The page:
It all began with a curious nine-year-old and a question that she asked her mother. Where in their hometown of Lyme Regis was the statue of Mary Anning, the pioneering Victorian fossil hunter who, she had recently discovered, had lived and worked there?
There wasn’t one, Anya Pearson was forced to tell her indignant daughter. Anning’s lifetime of discoveries – including finding the first ichthyosaur skeleton at the age of just 12 – may have profoundly shaped the emerging science of palaeontology, but in her own Dorset town and farther afield, she had been largely forgotten.
The schoolgirl, Evie Swire, is now 15, and on Saturday she and Pearson will see that injustice finally righted, with the unveiling of a striking new statue of Anning, raised and funded thanks to a campaign they started as a direct result of Evie’s question.
Having overcome planning and Covid delays, been forced twice to find a new site and crowdfunded more than £150,000 through their Mary Anning Rocks campaign, the pair describe the moment as particularly sweet.
“I knew that one day it was going to happen, but obviously now that it’s finally here I’m very happy and very proud about it,” says Evie. Anning, she thinks, “would be very pleased that she was finally getting the recognition that she deserves”.
Anning was born in 1799 into a family that scratched its living, literally, from the coast around the emerging resort of Lyme Regis, digging fossils from the dangerously crumbling cliffs and selling them to collectors and museums. As well as the ichthyosaur, her finds include the first complete plesiosaur skeleton and the first pterosaur found in Britain.
But she was much more than a bone hunter, says the anthropologist and broadcaster Alice Roberts, a supporter of the statue campaign since the beginning.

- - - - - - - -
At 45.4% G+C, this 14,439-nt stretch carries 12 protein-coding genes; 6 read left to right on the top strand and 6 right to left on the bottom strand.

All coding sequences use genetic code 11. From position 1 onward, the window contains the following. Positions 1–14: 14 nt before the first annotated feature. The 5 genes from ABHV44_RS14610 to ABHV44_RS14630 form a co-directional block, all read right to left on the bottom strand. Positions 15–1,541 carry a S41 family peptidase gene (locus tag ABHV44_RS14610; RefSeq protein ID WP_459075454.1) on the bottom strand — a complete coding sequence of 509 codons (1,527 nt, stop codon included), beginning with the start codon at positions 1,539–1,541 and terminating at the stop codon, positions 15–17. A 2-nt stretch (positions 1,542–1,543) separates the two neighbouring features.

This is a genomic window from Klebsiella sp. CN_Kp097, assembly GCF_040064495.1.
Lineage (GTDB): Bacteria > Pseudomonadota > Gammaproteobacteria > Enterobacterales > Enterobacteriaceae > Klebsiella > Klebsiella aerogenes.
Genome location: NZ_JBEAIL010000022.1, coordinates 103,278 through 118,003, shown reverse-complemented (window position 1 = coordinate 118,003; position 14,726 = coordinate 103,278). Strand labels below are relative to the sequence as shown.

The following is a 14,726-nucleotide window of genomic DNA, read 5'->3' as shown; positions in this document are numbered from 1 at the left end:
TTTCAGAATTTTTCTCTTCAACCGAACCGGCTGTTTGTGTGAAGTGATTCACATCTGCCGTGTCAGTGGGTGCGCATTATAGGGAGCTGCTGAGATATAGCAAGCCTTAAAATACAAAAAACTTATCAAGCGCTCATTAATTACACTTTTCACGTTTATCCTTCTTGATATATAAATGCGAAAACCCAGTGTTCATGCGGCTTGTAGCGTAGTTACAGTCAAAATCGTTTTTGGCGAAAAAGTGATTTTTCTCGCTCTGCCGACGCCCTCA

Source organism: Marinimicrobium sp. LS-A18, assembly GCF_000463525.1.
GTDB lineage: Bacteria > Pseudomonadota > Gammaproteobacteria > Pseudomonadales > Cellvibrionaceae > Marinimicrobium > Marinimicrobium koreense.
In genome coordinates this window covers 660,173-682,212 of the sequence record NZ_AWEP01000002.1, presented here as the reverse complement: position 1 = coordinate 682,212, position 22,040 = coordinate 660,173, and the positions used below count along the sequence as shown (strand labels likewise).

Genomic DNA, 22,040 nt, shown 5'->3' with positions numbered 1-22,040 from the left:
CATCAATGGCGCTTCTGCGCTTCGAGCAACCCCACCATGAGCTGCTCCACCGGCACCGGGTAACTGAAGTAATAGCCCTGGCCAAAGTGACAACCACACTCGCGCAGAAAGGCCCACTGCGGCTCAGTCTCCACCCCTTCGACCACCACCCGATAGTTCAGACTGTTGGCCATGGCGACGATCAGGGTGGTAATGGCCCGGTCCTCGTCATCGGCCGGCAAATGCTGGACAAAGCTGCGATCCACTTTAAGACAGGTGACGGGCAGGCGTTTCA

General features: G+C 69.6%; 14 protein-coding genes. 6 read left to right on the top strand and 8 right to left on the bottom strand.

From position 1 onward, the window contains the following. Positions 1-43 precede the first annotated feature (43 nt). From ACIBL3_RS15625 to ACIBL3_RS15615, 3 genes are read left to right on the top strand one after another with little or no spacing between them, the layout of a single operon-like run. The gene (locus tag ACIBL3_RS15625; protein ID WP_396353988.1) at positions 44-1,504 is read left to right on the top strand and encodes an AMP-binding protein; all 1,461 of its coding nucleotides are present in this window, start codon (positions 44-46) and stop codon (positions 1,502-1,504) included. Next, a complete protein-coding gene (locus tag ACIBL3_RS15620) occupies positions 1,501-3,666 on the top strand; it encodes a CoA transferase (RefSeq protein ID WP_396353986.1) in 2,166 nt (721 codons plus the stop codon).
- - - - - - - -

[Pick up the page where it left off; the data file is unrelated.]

“She wasn’t just a fossil collector, and this is really important. She understood what she was looking for, she engaged with the science of the time, although obviously [as a working-class woman] she couldn’t be a member of any of the learned societies of the time.”
While Anning certainly wasn’t given full credit for her expertise, notes Roberts, “it’s not as if she wasn’t well known in her time. Even though, in the 19th century and earlier, there were absolutely fewer women than men involved in science and writing about science, there were still plenty – and there are plenty we’ve forgotten.”
That tide is beginning to turn, she feels, and for Mary Anning, that is certainly the case. In the past few years Anning has been added to the primary curriculum, and had a suite of rooms named after her at London’s Natural History Museum, where many of her finds are now kept. Ammonite, a film about her life starring Kate Winslet and Saoirse Ronan, was released in 2020.
“Kids now grow up knowing who she is; it’s just part of their educational DNA, so that’s brilliant,” says Pearson. “She is in really safe hands with the next generation.”
And it is not just Anning. “What is really lovely as well about the campaign is that it has shown us that there is a lot of love out there for historically forgotten women,” says Pearson. Others have been inspired to campaign to raise their own statues, with at least eight other projects currently under way under an umbrella group called VISIBLEwomenUK. “This is the end result of what happens when you put a load of women in a room together. We get shit done!”
For Roberts, who will unveil the statue, accompanied by her own 12-year-old daughter, “It’s so important for our girls to see these people and hear these stories. It’s important for our boys to hear those stories to and realise that, you know, the history of science is not exclusively male.”